In October 1914, Jonas Salk was born – a man who would change world history by inventing the first effective vaccine against polio. When the vaccine was introduced in the United States in the 1950s, polls indicated that polio was one of the nation's two greatest fears, second only to the fear of atomic war. And with good reason: In the 1952 U.S. polio epidemic, 58,000 cases were reported, with 3,145 deaths and 21,269 instances of permanent, disabling paralysis. Globally, polio paralyzed or killed up to half a million people every year.
Soon after the Salk vaccine was created, Albert Sabin developed an oral version, allowing tremendous numbers of children to be immunized quickly, safely, and inexpensively. In 1985, Rotary's PolioPlus program was born, with a simple goal: to immunize every child under age five against this crippling disease. Thanks in large part to the initial success of PolioPlus, in 1988 the 166 member states of the World Health Assembly unanimously set the goal of global polio eradication.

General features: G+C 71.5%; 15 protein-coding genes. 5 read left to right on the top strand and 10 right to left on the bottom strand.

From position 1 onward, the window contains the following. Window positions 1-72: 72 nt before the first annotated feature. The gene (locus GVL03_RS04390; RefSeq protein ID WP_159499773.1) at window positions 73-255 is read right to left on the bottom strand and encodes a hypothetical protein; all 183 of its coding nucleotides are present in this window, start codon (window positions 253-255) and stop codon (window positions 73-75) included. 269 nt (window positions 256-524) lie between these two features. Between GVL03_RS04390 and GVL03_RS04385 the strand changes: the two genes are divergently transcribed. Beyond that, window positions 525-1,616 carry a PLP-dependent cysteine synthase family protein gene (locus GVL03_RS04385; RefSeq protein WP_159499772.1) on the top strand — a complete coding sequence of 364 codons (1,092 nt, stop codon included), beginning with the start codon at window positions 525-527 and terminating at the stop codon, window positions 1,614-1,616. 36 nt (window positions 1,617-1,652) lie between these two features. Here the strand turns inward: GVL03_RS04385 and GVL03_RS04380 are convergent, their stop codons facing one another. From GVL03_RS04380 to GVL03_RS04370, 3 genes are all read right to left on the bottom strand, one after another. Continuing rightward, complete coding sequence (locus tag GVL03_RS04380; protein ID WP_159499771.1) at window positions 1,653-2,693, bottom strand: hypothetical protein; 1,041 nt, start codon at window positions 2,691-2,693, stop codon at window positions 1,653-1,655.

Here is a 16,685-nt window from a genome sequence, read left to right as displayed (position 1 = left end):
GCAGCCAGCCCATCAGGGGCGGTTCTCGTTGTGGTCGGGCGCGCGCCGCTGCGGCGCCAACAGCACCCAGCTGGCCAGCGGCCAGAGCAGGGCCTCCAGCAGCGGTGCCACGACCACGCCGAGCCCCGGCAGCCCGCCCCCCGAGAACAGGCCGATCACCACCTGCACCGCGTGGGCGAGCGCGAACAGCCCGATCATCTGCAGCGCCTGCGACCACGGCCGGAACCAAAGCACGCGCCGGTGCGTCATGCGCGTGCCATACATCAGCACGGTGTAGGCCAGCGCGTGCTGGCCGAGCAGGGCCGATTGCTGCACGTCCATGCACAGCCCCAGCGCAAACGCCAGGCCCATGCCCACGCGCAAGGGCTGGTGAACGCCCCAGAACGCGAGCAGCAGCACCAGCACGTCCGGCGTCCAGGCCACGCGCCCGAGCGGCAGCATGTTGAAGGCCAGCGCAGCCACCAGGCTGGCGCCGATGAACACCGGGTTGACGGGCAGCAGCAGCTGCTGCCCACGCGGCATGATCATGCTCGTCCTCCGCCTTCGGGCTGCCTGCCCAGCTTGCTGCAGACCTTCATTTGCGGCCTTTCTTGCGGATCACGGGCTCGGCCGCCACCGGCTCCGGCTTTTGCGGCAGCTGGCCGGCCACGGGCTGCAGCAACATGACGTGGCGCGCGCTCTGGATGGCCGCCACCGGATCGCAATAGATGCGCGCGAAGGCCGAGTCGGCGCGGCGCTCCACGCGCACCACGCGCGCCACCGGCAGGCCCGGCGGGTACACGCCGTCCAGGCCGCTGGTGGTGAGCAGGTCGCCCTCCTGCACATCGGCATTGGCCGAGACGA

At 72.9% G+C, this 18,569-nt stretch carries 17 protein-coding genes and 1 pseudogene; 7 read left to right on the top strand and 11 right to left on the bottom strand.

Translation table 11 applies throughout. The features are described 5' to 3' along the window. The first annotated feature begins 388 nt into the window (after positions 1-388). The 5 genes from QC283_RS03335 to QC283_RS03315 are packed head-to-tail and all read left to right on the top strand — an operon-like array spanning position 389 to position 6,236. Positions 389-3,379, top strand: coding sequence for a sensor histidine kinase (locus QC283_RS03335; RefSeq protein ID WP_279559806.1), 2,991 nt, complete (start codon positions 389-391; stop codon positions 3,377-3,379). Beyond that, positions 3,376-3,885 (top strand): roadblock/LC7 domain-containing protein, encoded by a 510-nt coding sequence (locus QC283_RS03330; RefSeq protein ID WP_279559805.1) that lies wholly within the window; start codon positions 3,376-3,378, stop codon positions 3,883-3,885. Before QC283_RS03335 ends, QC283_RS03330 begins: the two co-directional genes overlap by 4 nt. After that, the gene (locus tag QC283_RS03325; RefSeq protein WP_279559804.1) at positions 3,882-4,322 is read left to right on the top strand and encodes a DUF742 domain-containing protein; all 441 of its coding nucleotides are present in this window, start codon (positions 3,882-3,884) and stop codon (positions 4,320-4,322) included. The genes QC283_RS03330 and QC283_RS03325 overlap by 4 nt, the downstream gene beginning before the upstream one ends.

At the time, the idea was breathtakingly ambitious, and many called it impossible. Today, we are closer to this goal than ever before, with only a few hundred cases of polio reported per year, and just three remaining endemic countries. We are on track to achieve full eradication by 2018 – if we can keep up the momentum that has brought us this far.
And this month, we will mark World Polio Day on 24 October, and celebrate the 100th anniversary of Dr. Salk's birth.
I ask you all to Light Up Rotary this month by doing whatever you can to shine a spotlight on our efforts to eradicate polio. Call your government officials and let them know that polio eradication matters to you. Go to endpolionow.org for inspiring stories about Rotary's work, and share them on social media. And make the best investment you'll ever make, by donating to polio eradication right on the endpolionow.org website and earning a two-to-one match on your contribution from the Bill & Melinda Gates Foundation.
When we eradicate polio – and we will – we'll have brought the world into a better future, and Rotary into a better future as well. We will have proved ourselves, as an organization, capable of great things. And we will have given our children and grandchildren a gift that will endure forever: a polio-free world.
GARY C.K. HUANG